Rwanda: Are Recent Reforms Enough to Reverse the Trend of Mining Accidents?

17 February 2020
analysis

Mining accidents in various sites across the country continue to claim lives as many miners don't comply with safety and health standards and local authorities' reluctance to curb illegal miners.

Jean de la Paix Bariyanga builds tunnel pillars that protect the roof of mining shafts from caving in.

He told The New Times that he had witnessed mining deaths mainly caused by the indifference of mining firms in protecting workers and illegal miners who do not comply with safety and health standards and companies unwilling to invest in complying with mining standards.

Bariyanga said that many workers can be found without helmets, protective gear including face masks and gloves while others do not construct supporting pillars in tunnels to avoid accidents.

"In addition, the owners of mining firms do not insure workers so that when there are accidents workers get compensated. For instance, our company has not insured us and doesn't pay our pension contributions," he said.

According to the report from Rwanda Mines Petroleum and Gas Board (RMB), Ngororero District recorded the highest number of accidents in 2018 and 2019 among other districts that include Kamonyi, Rutsiro, Muhanga, and Rulindo.

The report indicates that at least 116 mining deaths were recorded in 2018 and 106 in 2019.

John Kanyangira, the Director of Mining Inspection told The New Times that of the 2019 deaths, 47 deaths were blamed on illegal mining in both mining and quarries and that mining deaths in quarries alone increased from 12 to 20 deaths in 2018 and 2019 respectively.

Status of standards compliance

The official explained that in 2018, only 23 per cent of mining firms were complying with mining standards and 40 per cent in 2019. That means that firms failed to comply with safety and health standards, waste management, modern mining operations, environment protection, processing, infrastructures, community relation and others, he said.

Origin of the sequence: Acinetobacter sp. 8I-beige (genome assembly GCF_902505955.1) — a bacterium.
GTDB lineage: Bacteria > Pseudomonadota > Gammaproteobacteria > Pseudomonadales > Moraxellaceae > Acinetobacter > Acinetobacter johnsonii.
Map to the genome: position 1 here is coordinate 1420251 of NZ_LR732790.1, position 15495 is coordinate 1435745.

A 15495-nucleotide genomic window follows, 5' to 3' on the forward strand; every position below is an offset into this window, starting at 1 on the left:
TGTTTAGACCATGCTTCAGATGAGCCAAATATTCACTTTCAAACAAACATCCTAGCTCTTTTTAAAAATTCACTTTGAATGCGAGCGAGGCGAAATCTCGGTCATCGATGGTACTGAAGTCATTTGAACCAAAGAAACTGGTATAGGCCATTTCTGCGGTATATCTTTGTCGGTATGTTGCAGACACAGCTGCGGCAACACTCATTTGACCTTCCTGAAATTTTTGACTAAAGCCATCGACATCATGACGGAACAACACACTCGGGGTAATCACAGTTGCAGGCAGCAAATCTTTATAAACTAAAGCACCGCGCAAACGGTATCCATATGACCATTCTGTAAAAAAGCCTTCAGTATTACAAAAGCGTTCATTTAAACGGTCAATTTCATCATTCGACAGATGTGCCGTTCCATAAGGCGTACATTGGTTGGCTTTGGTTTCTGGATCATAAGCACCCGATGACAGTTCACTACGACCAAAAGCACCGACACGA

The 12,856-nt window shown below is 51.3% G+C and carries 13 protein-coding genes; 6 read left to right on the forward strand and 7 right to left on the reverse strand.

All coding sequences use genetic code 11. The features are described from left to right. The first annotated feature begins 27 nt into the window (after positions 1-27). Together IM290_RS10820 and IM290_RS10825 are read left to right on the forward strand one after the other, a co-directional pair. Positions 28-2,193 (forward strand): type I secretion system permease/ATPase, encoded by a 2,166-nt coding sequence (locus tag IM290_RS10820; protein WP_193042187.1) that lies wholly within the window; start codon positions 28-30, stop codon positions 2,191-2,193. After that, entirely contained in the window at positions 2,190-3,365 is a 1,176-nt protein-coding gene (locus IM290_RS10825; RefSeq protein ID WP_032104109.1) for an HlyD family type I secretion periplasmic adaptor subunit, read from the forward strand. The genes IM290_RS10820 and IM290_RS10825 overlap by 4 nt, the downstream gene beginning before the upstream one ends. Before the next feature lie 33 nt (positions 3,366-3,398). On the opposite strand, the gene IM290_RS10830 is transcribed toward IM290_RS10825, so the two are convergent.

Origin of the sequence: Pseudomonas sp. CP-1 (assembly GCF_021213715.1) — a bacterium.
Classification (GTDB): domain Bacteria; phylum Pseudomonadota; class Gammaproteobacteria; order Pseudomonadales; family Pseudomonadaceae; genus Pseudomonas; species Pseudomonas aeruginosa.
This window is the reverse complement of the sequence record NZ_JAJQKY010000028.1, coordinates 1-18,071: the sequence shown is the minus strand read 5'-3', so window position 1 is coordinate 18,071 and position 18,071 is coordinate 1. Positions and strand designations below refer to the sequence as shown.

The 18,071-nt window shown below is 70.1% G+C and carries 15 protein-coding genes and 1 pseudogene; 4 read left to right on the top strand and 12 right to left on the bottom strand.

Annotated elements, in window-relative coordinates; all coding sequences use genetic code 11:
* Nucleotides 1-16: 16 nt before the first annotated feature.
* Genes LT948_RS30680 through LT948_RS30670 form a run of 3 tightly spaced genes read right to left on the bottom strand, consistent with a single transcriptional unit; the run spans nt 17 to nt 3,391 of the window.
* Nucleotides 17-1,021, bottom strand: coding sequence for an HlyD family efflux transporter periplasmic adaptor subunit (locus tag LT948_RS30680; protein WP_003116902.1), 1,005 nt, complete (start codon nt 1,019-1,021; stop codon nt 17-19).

"We observed that they had unsafe tunnels and pits, poor waste management, poor washing techniques which leads to losing minerals productivity and mining deaths," he said. At least 50 per cent of minerals disappear due to artisanal mining and with modern techniques, The Government targets $1.5 billion in annual revenues from mineral exports by 2024.

All these have led us to launch reforms in the sector in terms of the number of licenses we provide," said Kanyangira.

"The challenges that have been preventing from reversing the trend of mining deaths include Low financial capacity to invest in mining infrastructure that meets standards. They have to invest in mining to ensure all standards are complied with. That is why new reforms have insisted on financial capacity as the basis of providing mining licenses.

With financial capacity, they will ensure professionalization of mining to move from artisanal mining to modern mining that meets safety and health standards," he said but added that it must go hand-in-hand with regular inspection to ensure that what they pledged are complied with.

"Many companies have lost their licenses due to lack of technical and financial capacity and recording many mining accidents and deaths in their operations. We remain with companies that can try to comply.

We used to have over 300 companies but there are currently only 116 companies with only about 200 licenses which we found with the financial capacity to comply with mining standards," he explained.

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